Last year, Tom Stoppard's (and Andre Previn's) "Every Good Boy Deserves Favour" was brilliant. This year, it's a rerun.

That doesn't mean that it is not still brilliant, but a lot of its brilliance is one of the kind that works only once, only when it comes with the shock of surprise. Those who have not yet seen it can expect a good evening's entertainment with occasional, undeveloped hints of deeper substance.

"EGBDF" is a play that pirouettes nimbly around some of the central and most anguishing questions of our time but fails to answer them. It is hard to blame Stoppard for this. If he could solve the problems he raises -- which range from the nature of reality and sanity to the relation between citizen and state -- he would be wasting his time writing plays; he should be ruling the world.

For those who have not yet seen it (and certainly should), "EGBDF" takes place in a Soviet insane asylum. Its two central characters are both namem Ivanov, and they share a cell -- or a ward; what you call it is a question of ideology.

One Ivanov (Rene Auberjonois) is authentically insane; he believes that he is the proprietor (and the triangle player) of a symphony orchestra. There is, in fact an orchestra occupying the stage of the Kennedy Center Concert Hall, with three bits of scenery (a two-bed cell, a schoolroom and a psychiatrist's office) inserted among the musicians. Sometimes, the orchestra is "imaginary," making the motions of playing but no sound. Most of the time, it is playing Previn's music (with some assistance from the "1812 Overture.")

The other Ivanov (Eli Wallach) is sane by American standards but insane in Soviet terms; he is in an insane asylum because he has been insisting publicly that sane people are put in Soviet insane asylums. He cannot hear Auberjonois's orchestra, and for a good part of the evening he is the only one in the Concert Hall who cannot. That may be a comment on the sanity of the audience.

Ivanov-Wallach had become a problem to the Soviet authorities because he is or a hunger strike and his case is known to the outside world; they wouldn't mind if he died, but only if he died quietly and anonymously. They are looking for a graceful pretex to release him and the director of the institution, Col Rovinsky (played by Carl Low, who bears a remarkable resemblance to Arthur Fiedler) finds one based on the fact that both men are named Ivanov.

"Do you believe that sane people are put in mental hospitals?" Rovinsky asks Ivanov-Auberjonois -- and, of course, he doesn't. Then he asks Ivanov-Wallach whether he thinks he has a symphony orchestra, and gets (grudgingly) a negative response. "There is absolutely nothing wrong with these men," he tells the psychiatrist. "Get them out of here."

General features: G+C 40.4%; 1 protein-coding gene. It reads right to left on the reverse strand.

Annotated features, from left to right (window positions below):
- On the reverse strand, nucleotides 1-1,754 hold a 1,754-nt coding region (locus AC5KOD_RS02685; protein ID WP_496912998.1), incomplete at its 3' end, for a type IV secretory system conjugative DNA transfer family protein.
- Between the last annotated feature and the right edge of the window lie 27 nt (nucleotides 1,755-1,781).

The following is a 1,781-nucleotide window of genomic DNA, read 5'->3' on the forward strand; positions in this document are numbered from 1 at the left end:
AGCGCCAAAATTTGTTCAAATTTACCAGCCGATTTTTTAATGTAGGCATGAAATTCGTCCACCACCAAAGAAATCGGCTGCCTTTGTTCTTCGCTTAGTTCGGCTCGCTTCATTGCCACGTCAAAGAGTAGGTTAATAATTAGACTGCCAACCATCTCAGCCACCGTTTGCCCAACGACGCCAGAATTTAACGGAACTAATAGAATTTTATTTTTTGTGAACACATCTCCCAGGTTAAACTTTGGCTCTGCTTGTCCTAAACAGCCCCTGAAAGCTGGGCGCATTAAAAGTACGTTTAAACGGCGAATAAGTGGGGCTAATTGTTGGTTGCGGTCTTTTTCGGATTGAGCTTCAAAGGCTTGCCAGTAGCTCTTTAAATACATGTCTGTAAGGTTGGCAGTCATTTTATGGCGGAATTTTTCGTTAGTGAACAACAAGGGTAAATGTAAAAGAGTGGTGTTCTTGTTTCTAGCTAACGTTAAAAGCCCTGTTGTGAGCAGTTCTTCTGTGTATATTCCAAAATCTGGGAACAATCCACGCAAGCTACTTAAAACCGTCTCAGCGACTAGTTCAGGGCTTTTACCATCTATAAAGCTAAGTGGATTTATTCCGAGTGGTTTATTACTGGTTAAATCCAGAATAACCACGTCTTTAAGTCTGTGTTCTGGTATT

This sequence (raising serious questions and answering them with a dramatic pun) is not quite the cop-out that I thought it was the first time I saw "EGBDF." It underlines the point that a strong individual ("rigid" is the word used in the play) can stand up to a totalitarian government and make it find face-saving solutions -- and the recent history of Soviet dissidence indicates that this is true, at least sometimes.

But it does symptomatize a problem with the play. Stoppard cannot resist one-line brilliance, plays on words, the kind of jokes that work once -- jokes like calling the harpist "plucky" or saying that "the bass drum is in urgent need of a dermatologist." Hilarious the first time, it is deja-vu the next time, unless you are happily gifted with amnesia, in which case it will be brilliant again.

Previn's music is also largely dejavu, but in his case it is intentional and it works. He has written a score largely in the approved Soviet style of "socialist realism" -- the kind of music you might expect from a composer with a name like Shostakofiev -- and it is atmospherically right in the brooding melodramatic sections of the play, sometimes hilarious when the orchestra is commenting on the stage action. The orchestra, conducted by David Gilbert, is made up of Washington free-lance musicians and they give a good account of the score.

"EGBDF" will be at the Kennedy Center through Aug. 19, and those who have not seen it before or who enjoy reruns should try to see it. Because of its unusual casting requirements (how many plays have a whole orchestra in the cast?) it is not likely to be rerun again in the near future. CAPTION: Picture, Rene Auberjonois, left, and Eli Wallach in "Every Good Boy Deserves Favour"; by Gerald Martineau -- The Washington Post